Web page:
Buying a jet ski is like buying a car, but how far does the comparison stretch? Does jet ski ownership come with a title?
Whether or not your jet ski requires a title depends on where you are in the world, sometimes down the individual state regulations. Many states in America require full registration and titling, whereas others only need registration if they’re a larger boat and not a PWC.
Read on to learn more about the requirements behind jet ski ownership.
They might be designated as vehicles of excitement and exhilaration, but a jet ski is still bound by rules and regulations. There are laws in place that are aimed at preventing accidents and inexperienced riders boarding powerful jet skis.
However, there are obvious limitations to these laws. Firstly, they’re hard to police, as a constant authoritative presence at every body of water in the world isn’t possible.
Secondly, they’re tough to monitor, as a group of people having fun with a jet ski isn’t all that likely to be fiercely apprehended by police. Although, it has happened, and people have been fined or had their vessels confiscated in tough situations.
It depends heavily on the state you’re in, but some locations have stricter requirements than others. For example, if you live in Wisconsin, you’re not obligated to obtain a title for your PWC, but you must officially register it.
Any motorized vessels used ‘on waters of the state’ in Wisconsin are required to register with the government. However, vessels under sixteen feet in length are not required to be titled.
Some of the largest jet skis can reach around twelve feet in length, so even they are not subject to titling.
Although, if you lived in Pennsylvania and purchased the exact same jet ski, you’d need to title it. The laws here state that if a vessel is powered by an inboard motor (including PWCs), they must be titled.
They explain the law explicitly: registration and titling are required, but they’re not one and the same. Registration officially registers the vehicle with the state, but titling proves ownership of the vessel itself.
The registration for a vessel will need to be resubmitted every two years, but the title lasts as long as the vessel is owned.
There are similar laws in place in Ohio, wherein any watercraft less than 14 feet in length with a permanently attached motor must be titled. However, the watercraft must boast at least ten horsepower to qualify for titling.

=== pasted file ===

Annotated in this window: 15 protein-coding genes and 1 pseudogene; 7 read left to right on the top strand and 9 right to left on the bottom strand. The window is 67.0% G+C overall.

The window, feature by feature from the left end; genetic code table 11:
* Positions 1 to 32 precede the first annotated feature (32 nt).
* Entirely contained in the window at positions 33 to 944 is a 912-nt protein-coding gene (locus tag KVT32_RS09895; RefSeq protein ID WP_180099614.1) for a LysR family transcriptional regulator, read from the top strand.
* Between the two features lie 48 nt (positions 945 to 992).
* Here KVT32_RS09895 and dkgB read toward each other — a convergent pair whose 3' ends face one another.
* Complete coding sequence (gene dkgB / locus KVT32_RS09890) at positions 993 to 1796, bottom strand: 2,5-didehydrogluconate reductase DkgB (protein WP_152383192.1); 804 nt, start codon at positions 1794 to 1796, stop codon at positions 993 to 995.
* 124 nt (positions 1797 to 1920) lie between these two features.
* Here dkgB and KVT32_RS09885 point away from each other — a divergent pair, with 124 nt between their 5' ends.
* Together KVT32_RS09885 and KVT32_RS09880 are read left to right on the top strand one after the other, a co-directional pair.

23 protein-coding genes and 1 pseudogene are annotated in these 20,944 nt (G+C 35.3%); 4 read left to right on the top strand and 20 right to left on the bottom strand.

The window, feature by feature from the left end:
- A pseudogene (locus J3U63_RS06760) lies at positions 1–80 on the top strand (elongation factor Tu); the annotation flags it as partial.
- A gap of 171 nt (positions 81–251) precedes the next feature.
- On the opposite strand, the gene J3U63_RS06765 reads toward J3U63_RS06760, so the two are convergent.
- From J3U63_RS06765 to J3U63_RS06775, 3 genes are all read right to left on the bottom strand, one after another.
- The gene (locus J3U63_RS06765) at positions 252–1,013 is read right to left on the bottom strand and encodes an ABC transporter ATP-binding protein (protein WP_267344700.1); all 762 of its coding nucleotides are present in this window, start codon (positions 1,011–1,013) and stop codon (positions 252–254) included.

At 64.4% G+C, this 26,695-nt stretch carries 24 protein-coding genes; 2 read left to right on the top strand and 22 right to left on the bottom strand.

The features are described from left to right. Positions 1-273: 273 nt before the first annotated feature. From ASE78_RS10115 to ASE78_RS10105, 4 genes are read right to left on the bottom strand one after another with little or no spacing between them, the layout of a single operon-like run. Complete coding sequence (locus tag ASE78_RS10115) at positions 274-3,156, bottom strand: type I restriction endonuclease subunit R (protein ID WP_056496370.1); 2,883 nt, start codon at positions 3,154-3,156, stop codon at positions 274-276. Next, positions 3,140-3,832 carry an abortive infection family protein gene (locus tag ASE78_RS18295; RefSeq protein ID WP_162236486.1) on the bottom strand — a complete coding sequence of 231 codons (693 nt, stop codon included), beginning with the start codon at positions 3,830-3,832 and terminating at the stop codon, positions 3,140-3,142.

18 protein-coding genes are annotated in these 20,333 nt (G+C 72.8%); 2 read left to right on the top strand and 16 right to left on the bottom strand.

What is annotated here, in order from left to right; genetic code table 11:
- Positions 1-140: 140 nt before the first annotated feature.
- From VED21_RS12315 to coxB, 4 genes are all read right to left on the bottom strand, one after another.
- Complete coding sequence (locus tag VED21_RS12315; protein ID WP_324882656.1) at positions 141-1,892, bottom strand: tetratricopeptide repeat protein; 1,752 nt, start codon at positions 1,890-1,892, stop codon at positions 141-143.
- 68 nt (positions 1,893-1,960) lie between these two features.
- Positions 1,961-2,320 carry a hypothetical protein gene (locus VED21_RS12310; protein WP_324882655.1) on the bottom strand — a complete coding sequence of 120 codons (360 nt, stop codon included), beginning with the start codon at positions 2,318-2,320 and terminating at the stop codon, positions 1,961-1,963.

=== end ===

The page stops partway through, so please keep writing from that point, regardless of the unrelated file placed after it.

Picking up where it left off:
Similar to the above, the state of Connecticut requires that all personal watercraft, like jet skis, are registered ‘in the same manner as boats’.
Michigan follows a slightly different ruling, stating that any watercraft with a permanently fixed engine, regardless of length, should be titled.
While not legal titling, there are those who bestow names upon their personal watercrafts. This is often seen as a sentimental thing, as it’s not at all required or necessary.
It’s typically the high-end vessels that are named, but this aspect isn’t included in any registration or titling documents.
The trend originates from the traditional naming of boats and ships, which has occurred for hundreds of years. Although, there are some that might see it as a little pretentious, as a jet ski is little more than a toy for a lot of people.
On jet ski and personal watercraft forums around the world, people discuss the notion of naming their jet skis. It’s more common than you might think, with the majority of people having a decal or stenciled lettering on the vessel.
As with many sports and outdoor pursuits, there are those who’ll take it a step further than the norm. Some aficionados boast huge collections, formidable sounding names, and expensive, lavish equipment for their PWC activities.
After all, the cost of owning a jet ski is no small thing, and it can often be a considerable investment. The outright purchase of a high-end jet ski can cost as much as twenty-thousand dollars.
Annual ownership of a jet ski can be as much as fifteen-hundred to two-thousand dollars. This is taking into consideration maintenance, fuel, insurance, taxes, and storage.
We discussed the costs associated with jet ski ownership in a previous article. It’s another area in which jet skis can be compared to cars.